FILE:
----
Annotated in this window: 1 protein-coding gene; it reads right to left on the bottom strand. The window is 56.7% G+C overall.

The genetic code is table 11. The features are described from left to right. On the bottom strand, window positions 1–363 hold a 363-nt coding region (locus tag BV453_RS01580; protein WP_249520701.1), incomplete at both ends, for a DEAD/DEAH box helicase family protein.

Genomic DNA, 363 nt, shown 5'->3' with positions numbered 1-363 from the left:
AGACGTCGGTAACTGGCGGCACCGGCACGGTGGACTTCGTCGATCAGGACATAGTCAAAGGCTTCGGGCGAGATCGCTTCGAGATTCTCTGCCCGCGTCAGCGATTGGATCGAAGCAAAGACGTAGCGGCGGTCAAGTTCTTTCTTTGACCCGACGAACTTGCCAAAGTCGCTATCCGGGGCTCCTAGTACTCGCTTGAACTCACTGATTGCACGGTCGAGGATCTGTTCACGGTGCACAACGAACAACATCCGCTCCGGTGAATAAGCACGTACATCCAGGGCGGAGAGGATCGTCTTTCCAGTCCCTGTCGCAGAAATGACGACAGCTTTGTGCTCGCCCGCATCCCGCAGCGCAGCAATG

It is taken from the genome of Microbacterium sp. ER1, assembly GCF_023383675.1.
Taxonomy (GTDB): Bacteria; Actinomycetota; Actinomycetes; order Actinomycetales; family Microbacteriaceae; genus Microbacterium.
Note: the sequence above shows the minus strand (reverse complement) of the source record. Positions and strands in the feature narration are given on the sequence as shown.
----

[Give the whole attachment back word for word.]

Annotated in this window: 1 protein-coding gene; it reads right to left on the bottom strand. The window is 56.7% G+C overall.

The genetic code is table 11. The features are described from left to right. On the bottom strand, window positions 1–363 hold a 363-nt coding region (locus tag BV453_RS01580; protein WP_249520701.1), incomplete at both ends, for a DEAD/DEAH box helicase family protein.

Genomic DNA, 363 nt, shown 5'->3' with positions numbered 1-363 from the left:
AGACGTCGGTAACTGGCGGCACCGGCACGGTGGACTTCGTCGATCAGGACATAGTCAAAGGCTTCGGGCGAGATCGCTTCGAGATTCTCTGCCCGCGTCAGCGATTGGATCGAAGCAAAGACGTAGCGGCGGTCAAGTTCTTTCTTTGACCCGACGAACTTGCCAAAGTCGCTATCCGGGGCTCCTAGTACTCGCTTGAACTCACTGATTGCACGGTCGAGGATCTGTTCACGGTGCACAACGAACAACATCCGCTCCGGTGAATAAGCACGTACATCCAGGGCGGAGAGGATCGTCTTTCCAGTCCCTGTCGCAGAAATGACGACAGCTTTGTGCTCGCCCGCATCCCGCAGCGCAGCAATG

It is taken from the genome of Microbacterium sp. ER1, assembly GCF_023383675.1.
Taxonomy (GTDB): Bacteria; Actinomycetota; Actinomycetes; order Actinomycetales; family Microbacteriaceae; genus Microbacterium.
Note: the sequence above shows the minus strand (reverse complement) of the source record. Positions and strands in the feature narration are given on the sequence as shown.